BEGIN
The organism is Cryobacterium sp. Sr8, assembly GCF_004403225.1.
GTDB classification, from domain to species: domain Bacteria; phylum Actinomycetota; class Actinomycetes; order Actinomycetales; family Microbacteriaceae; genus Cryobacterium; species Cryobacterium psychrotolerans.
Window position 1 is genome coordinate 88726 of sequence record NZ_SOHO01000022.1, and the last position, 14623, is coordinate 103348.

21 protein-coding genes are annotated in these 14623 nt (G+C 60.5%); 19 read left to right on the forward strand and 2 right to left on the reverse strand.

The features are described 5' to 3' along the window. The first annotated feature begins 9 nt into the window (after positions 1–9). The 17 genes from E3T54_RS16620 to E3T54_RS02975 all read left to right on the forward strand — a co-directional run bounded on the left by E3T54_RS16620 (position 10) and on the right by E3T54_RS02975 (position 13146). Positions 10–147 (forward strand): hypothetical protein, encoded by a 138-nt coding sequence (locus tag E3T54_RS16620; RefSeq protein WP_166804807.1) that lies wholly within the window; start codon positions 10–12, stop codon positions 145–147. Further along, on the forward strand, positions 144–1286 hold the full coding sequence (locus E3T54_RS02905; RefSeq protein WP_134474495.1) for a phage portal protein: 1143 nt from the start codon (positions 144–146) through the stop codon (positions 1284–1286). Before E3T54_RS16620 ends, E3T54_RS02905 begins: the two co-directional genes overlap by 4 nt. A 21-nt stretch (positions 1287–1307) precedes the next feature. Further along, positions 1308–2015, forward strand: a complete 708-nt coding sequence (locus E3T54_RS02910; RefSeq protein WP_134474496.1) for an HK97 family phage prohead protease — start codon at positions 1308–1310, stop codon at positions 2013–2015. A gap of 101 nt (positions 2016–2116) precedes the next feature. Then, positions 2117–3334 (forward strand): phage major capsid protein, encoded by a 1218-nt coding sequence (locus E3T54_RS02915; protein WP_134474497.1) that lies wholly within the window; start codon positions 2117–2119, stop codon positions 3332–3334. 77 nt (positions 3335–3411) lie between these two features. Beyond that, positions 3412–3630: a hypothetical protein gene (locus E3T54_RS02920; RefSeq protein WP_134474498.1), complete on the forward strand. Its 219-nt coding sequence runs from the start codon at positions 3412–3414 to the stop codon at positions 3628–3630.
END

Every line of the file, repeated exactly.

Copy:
The organism is Cryobacterium sp. Sr8, assembly GCF_004403225.1.
GTDB classification, from domain to species: domain Bacteria; phylum Actinomycetota; class Actinomycetes; order Actinomycetales; family Microbacteriaceae; genus Cryobacterium; species Cryobacterium psychrotolerans.
Window position 1 is genome coordinate 88726 of sequence record NZ_SOHO01000022.1, and the last position, 14623, is coordinate 103348.

21 protein-coding genes are annotated in these 14623 nt (G+C 60.5%); 19 read left to right on the forward strand and 2 right to left on the reverse strand.

The features are described 5' to 3' along the window. The first annotated feature begins 9 nt into the window (after positions 1–9). The 17 genes from E3T54_RS16620 to E3T54_RS02975 all read left to right on the forward strand — a co-directional run bounded on the left by E3T54_RS16620 (position 10) and on the right by E3T54_RS02975 (position 13146). Positions 10–147 (forward strand): hypothetical protein, encoded by a 138-nt coding sequence (locus tag E3T54_RS16620; RefSeq protein WP_166804807.1) that lies wholly within the window; start codon positions 10–12, stop codon positions 145–147. Further along, on the forward strand, positions 144–1286 hold the full coding sequence (locus E3T54_RS02905; RefSeq protein WP_134474495.1) for a phage portal protein: 1143 nt from the start codon (positions 144–146) through the stop codon (positions 1284–1286). Before E3T54_RS16620 ends, E3T54_RS02905 begins: the two co-directional genes overlap by 4 nt. A 21-nt stretch (positions 1287–1307) precedes the next feature. Further along, positions 1308–2015, forward strand: a complete 708-nt coding sequence (locus E3T54_RS02910; RefSeq protein WP_134474496.1) for an HK97 family phage prohead protease — start codon at positions 1308–1310, stop codon at positions 2013–2015. A gap of 101 nt (positions 2016–2116) precedes the next feature. Then, positions 2117–3334 (forward strand): phage major capsid protein, encoded by a 1218-nt coding sequence (locus E3T54_RS02915; protein WP_134474497.1) that lies wholly within the window; start codon positions 2117–2119, stop codon positions 3332–3334. 77 nt (positions 3335–3411) lie between these two features. Beyond that, positions 3412–3630: a hypothetical protein gene (locus E3T54_RS02920; RefSeq protein WP_134474498.1), complete on the forward strand. Its 219-nt coding sequence runs from the start codon at positions 3412–3414 to the stop codon at positions 3628–3630.